Path: $(1,3,6,8,2,5,4,7)$. Length: $6\sqrt{2}+\sqrt{3} \approx 10.2$.
*Motivation*: This is in some (very loose) sense a Euclidean version of the
Snake-in-a-box problem.

Let consider the ring $\mathbb{Z}_p$ and $\zeta$ be a $p$-th root of unity. Especially $\zeta \not \in \mathbb{Z}_p$. Denote with $\Phi _p(x)$ the cyclotomical polynomial in $p$. Since $p$ is a prime we know that it has the shape $\Phi _p(x)= 1 + x +x^2 +... +x^{p-1}$. This gives rise for the quotient ring

$$ \mathbb{Z}_p[X]/\langle\Phi_p(x)\rangle \cong \mathbb{Z}_p[\zeta] = \mathbb{Z}_p \oplus \zeta \mathbb{Z}_p \oplus \dots \oplus \zeta^{p-2} \mathbb{Z}_p $$

which is obviously a free $\mathbb{Z}_p$-module of rank $p-1$. Denote $g=\zeta -1$.

My question is how to see that $\mathbb{Z}_p[\zeta]$ isa local ring with maximal ideal $g \mathbb{Z}_p[\zeta]$?

I tried to argue in following way: Obviously observation provides $\Phi _p(g +1) =0$ and the formula above gives $$ \Phi_p(x + 1) = p + \binom{p}{2}x + \binom{p}{3}x^2 + \dots + \binom{p}{p - 1} x^{p - 2} + x^{p - 1} $$.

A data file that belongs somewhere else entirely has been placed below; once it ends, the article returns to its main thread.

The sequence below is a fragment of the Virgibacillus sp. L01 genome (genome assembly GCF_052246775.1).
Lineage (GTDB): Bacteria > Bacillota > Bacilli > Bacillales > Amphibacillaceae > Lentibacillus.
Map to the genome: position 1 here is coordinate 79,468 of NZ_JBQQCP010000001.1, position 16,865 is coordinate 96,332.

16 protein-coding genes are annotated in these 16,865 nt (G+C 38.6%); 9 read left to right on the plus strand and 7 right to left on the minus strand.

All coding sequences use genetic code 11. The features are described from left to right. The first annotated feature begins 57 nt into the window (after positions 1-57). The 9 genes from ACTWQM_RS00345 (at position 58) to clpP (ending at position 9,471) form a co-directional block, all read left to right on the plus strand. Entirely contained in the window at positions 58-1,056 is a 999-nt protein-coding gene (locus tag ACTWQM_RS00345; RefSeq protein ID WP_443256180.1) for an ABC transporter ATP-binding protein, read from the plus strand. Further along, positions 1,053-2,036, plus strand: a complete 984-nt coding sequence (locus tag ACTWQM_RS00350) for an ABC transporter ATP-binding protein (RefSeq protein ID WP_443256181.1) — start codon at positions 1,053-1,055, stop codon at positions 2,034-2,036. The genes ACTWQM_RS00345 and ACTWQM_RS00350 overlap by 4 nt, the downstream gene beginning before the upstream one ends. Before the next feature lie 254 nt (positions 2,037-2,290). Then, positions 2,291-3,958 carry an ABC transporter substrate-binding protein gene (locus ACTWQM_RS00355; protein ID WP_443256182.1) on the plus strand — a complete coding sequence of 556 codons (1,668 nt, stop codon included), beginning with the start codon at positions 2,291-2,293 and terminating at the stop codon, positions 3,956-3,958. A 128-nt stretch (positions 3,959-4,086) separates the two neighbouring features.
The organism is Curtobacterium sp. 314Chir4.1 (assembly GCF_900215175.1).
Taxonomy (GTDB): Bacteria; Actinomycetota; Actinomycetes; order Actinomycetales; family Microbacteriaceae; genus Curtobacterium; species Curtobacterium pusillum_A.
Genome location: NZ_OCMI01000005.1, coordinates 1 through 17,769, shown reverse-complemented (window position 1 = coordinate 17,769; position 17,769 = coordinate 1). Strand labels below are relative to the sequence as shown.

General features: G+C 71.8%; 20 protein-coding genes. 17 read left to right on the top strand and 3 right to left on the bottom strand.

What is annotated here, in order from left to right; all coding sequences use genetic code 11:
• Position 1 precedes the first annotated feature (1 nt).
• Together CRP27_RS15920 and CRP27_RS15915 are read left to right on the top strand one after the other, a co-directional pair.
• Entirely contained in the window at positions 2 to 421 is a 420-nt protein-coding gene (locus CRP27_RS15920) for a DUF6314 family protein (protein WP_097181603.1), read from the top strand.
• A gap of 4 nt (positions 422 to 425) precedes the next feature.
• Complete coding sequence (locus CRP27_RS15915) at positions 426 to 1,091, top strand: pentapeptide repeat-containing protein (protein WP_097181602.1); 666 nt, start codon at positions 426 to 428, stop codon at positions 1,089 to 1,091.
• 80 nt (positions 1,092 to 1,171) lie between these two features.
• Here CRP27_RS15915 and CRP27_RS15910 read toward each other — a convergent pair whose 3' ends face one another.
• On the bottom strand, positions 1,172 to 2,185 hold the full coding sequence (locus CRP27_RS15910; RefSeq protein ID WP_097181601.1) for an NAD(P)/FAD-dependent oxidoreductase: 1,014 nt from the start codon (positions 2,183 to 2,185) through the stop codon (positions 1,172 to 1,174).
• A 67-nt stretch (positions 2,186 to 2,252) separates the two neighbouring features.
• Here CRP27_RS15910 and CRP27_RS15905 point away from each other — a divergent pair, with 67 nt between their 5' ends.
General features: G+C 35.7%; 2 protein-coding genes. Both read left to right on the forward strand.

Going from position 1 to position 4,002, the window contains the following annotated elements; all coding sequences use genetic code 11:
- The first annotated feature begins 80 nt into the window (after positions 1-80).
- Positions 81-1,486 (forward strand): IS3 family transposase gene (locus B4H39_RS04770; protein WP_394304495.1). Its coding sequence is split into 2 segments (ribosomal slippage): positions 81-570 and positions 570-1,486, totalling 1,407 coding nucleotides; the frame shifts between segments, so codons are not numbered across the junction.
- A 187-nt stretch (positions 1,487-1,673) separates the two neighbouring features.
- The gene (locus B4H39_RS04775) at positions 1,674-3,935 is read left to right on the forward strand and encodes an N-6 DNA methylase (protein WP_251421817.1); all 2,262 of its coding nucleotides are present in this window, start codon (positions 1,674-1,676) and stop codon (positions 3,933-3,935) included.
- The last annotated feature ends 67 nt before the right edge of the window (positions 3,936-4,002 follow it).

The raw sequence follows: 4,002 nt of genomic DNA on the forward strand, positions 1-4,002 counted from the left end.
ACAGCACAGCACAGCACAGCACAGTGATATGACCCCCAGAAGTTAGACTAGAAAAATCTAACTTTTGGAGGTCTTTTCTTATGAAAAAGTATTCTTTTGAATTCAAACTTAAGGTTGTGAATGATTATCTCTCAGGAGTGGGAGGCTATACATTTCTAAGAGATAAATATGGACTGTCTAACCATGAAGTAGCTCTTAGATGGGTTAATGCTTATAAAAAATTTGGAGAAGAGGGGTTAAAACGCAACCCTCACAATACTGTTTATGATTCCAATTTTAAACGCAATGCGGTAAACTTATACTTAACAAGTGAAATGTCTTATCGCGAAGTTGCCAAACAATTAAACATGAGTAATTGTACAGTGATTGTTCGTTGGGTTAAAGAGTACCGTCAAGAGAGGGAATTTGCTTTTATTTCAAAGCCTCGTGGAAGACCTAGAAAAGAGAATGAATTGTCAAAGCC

In light of this I can conclude following inclusions:

$p \mathbb{Z}_p[\zeta] \subset g \mathbb{Z}_p[\zeta]$ and $\pi^{p-1} \mathbb{Z}_p[\zeta] \subset p \mathbb{Z}_p[\zeta]$ which imply $(g\mathbb{Z}_p[\zeta]) \cap\mathbb{Z}_p = p\mathbb{Z}_p$.

From here I'm stuck.

The classification of the complex simple Lie algebras by their Dynkin diagrams gives rise to five exceptional complex simple Lie algebras: $F_4, G_2, E_6, E_7$ and $E_8$.

I am trying to find out whether the classification was discovered first (attributed to Wilhelm Killing [1888-1890]), or whether some/all of the exceptional complex simple Lie algebras were discovered before the classification.